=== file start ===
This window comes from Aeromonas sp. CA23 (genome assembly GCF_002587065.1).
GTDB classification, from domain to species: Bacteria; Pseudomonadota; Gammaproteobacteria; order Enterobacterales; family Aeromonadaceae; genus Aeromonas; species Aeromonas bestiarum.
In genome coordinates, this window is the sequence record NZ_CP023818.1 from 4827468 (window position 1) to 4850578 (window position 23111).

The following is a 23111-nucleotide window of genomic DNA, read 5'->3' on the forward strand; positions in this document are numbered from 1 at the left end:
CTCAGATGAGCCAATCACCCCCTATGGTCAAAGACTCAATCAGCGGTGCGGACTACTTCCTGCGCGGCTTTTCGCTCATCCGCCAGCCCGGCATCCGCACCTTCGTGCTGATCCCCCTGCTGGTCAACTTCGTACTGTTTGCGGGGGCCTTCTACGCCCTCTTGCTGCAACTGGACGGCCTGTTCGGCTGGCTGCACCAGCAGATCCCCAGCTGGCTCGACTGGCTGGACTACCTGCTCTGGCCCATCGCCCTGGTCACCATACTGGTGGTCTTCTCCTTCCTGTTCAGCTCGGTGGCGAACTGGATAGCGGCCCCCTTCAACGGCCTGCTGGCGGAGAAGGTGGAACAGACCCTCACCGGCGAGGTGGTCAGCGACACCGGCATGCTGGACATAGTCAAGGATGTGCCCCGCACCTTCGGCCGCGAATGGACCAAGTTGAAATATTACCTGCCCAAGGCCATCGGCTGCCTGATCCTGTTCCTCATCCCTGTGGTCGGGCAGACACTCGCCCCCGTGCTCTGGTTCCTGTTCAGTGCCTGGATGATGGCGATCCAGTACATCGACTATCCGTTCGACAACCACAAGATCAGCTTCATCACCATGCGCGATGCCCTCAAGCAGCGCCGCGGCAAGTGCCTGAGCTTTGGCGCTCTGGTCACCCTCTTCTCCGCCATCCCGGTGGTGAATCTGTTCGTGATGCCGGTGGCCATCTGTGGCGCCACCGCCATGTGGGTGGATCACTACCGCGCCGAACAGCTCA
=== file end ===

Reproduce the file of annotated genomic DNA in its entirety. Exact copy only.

This window comes from Aeromonas sp. CA23 (genome assembly GCF_002587065.1).
GTDB classification, from domain to species: Bacteria; Pseudomonadota; Gammaproteobacteria; order Enterobacterales; family Aeromonadaceae; genus Aeromonas; species Aeromonas bestiarum.
In genome coordinates, this window is the sequence record NZ_CP023818.1 from 4827468 (window position 1) to 4850578 (window position 23111).

The following is a 23111-nucleotide window of genomic DNA, read 5'->3' on the forward strand; positions in this document are numbered from 1 at the left end:
CTCAGATGAGCCAATCACCCCCTATGGTCAAAGACTCAATCAGCGGTGCGGACTACTTCCTGCGCGGCTTTTCGCTCATCCGCCAGCCCGGCATCCGCACCTTCGTGCTGATCCCCCTGCTGGTCAACTTCGTACTGTTTGCGGGGGCCTTCTACGCCCTCTTGCTGCAACTGGACGGCCTGTTCGGCTGGCTGCACCAGCAGATCCCCAGCTGGCTCGACTGGCTGGACTACCTGCTCTGGCCCATCGCCCTGGTCACCATACTGGTGGTCTTCTCCTTCCTGTTCAGCTCGGTGGCGAACTGGATAGCGGCCCCCTTCAACGGCCTGCTGGCGGAGAAGGTGGAACAGACCCTCACCGGCGAGGTGGTCAGCGACACCGGCATGCTGGACATAGTCAAGGATGTGCCCCGCACCTTCGGCCGCGAATGGACCAAGTTGAAATATTACCTGCCCAAGGCCATCGGCTGCCTGATCCTGTTCCTCATCCCTGTGGTCGGGCAGACACTCGCCCCCGTGCTCTGGTTCCTGTTCAGTGCCTGGATGATGGCGATCCAGTACATCGACTATCCGTTCGACAACCACAAGATCAGCTTCATCACCATGCGCGATGCCCTCAAGCAGCGCCGCGGCAAGTGCCTGAGCTTTGGCGCTCTGGTCACCCTCTTCTCCGCCATCCCGGTGGTGAATCTGTTCGTGATGCCGGTGGCCATCTGTGGCGCCACCGCCATGTGGGTGGATCACTACCGCGCCGAACAGCTCA